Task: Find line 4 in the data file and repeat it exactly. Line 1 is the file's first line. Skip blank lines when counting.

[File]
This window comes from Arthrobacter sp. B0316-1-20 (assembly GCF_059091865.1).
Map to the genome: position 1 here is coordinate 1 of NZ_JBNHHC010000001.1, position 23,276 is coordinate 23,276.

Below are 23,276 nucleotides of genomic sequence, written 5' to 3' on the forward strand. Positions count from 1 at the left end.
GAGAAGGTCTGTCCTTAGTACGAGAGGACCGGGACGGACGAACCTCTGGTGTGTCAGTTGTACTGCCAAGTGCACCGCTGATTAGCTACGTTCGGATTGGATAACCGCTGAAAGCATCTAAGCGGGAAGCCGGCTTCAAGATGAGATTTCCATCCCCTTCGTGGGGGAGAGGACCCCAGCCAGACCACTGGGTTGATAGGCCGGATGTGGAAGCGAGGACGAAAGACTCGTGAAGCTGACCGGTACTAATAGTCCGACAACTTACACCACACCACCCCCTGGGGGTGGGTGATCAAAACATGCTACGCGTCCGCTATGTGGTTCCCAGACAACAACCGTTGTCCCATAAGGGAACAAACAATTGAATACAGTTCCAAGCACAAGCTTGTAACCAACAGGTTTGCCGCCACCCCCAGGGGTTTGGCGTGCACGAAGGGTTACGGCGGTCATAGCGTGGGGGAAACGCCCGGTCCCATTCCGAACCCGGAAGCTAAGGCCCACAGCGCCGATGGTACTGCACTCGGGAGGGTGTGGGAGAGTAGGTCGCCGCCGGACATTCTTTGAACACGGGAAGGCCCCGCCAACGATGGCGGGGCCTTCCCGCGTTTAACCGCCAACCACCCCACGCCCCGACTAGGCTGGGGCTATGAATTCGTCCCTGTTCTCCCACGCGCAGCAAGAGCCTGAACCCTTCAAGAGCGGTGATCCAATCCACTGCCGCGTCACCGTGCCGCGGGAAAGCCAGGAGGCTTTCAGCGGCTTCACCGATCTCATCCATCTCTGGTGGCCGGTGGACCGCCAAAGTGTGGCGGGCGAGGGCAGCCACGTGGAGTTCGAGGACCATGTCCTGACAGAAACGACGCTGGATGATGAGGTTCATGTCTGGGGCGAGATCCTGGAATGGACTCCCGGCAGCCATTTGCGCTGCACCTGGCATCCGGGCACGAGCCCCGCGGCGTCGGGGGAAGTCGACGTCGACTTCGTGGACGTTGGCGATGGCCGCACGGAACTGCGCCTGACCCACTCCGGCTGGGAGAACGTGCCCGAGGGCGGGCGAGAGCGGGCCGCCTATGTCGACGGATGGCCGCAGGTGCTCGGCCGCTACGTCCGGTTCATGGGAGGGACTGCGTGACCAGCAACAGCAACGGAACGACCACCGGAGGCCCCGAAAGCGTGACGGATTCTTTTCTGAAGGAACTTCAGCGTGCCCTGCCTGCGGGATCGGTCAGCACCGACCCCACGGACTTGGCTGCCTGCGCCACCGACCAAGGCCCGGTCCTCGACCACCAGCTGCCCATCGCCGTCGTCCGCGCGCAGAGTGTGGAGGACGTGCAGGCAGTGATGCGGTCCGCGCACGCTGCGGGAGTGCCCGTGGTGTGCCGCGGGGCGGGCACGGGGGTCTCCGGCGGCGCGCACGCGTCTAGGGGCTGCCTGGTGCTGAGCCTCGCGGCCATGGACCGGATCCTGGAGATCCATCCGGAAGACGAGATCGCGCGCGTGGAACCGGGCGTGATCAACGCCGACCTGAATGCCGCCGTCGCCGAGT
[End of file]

GAGAAGGTCTGTCCTTAGTACGAGAGGACCGGGACGGACGAACCTCTGGTGTGTCAGTTGTACTGCCAAGTGCACCGCTGATTAGCTACGTTCGGATTGGATAACCGCTGAAAGCATCTAAGCGGGAAGCCGGCTTCAAGATGAGATTTCCATCCCCTTCGTGGGGGAGAGGACCCCAGCCAGACCACTGGGTTGATAGGCCGGATGTGGAAGCGAGGACGAAAGACTCGTGAAGCTGACCGGTACTAATAGTCCGACAACTTACACCACACCACCCCCTGGGGGTGGGTGATCAAAACATGCTACGCGTCCGCTATGTGGTTCCCAGACAACAACCGTTGTCCCATAAGGGAACAAACAATTGAATACAGTTCCAAGCACAAGCTTGTAACCAACAGGTTTGCCGCCACCCCCAGGGGTTTGGCGTGCACGAAGGGTTACGGCGGTCATAGCGTGGGGGAAACGCCCGGTCCCATTCCGAACCCGGAAGCTAAGGCCCACAGCGCCGATGGTACTGCACTCGGGAGGGTGTGGGAGAGTAGGTCGCCGCCGGACATTCTTTGAACACGGGAAGGCCCCGCCAACGATGGCGGGGCCTTCCCGCGTTTAACCGCCAACCACCCCACGCCCCGACTAGGCTGGGGCTATGAATTCGTCCCTGTTCTCCCACGCGCAGCAAGAGCCTGAACCCTTCAAGAGCGGTGATCCAATCCACTGCCGCGTCACCGTGCCGCGGGAAAGCCAGGAGGCTTTCAGCGGCTTCACCGATCTCATCCATCTCTGGTGGCCGGTGGACCGCCAAAGTGTGGCGGGCGAGGGCAGCCACGTGGAGTTCGAGGACCATGTCCTGACAGAAACGACGCTGGATGATGAGGTTCATGTCTGGGGCGAGATCCTGGAATGGACTCCCGGCAGCCATTTGCGCTGCACCTGGCATCCGGGCACGAGCCCCGCGGCGTCGGGGGAAGTCGACGTCGACTTCGTGGACGTTGGCGATGGCCGCACGGAACTGCGCCTGACCCACTCCGGCTGGGAGAACGTGCCCGAGGGCGGGCGAGAGCGGGCCGCCTATGTCGACGGATGGCCGCAGGTGCTCGGCCGCTACGTCCGGTTCATGGGAGGGACTGCGTGACCAGCAACAGCAACGGAACGACCACCGGAGGCCCCGAAAGCGTGACGGATTCTTTTCTGAAGGAACTTCAGCGTGCCCTGCCTGCGGGATCGGTCAGCACCGACCCCACGGACTTGGCTGCCTGCGCCACCGACCAAGGCCCGGTCCTCGACCACCAGCTGCCCATCGCCGTCGTCCGCGCGCAGAGTGTGGAGGACGTGCAGGCAGTGATGCGGTCCGCGCACGCTGCGGGAGTGCCCGTGGTGTGCCGCGGGGCGGGCACGGGGGTCTCCGGCGGCGCGCACGCGTCTAGGGGCTGCCTGGTGCTGAGCCTCGCGGCCATGGACCGGATCCTGGAGATCCATCCGGAAGACGAGATCGCGCGCGTGGAACCGGGCGTGATCAACGCCGACCTGAATGCCGCCGTCGCCGAGT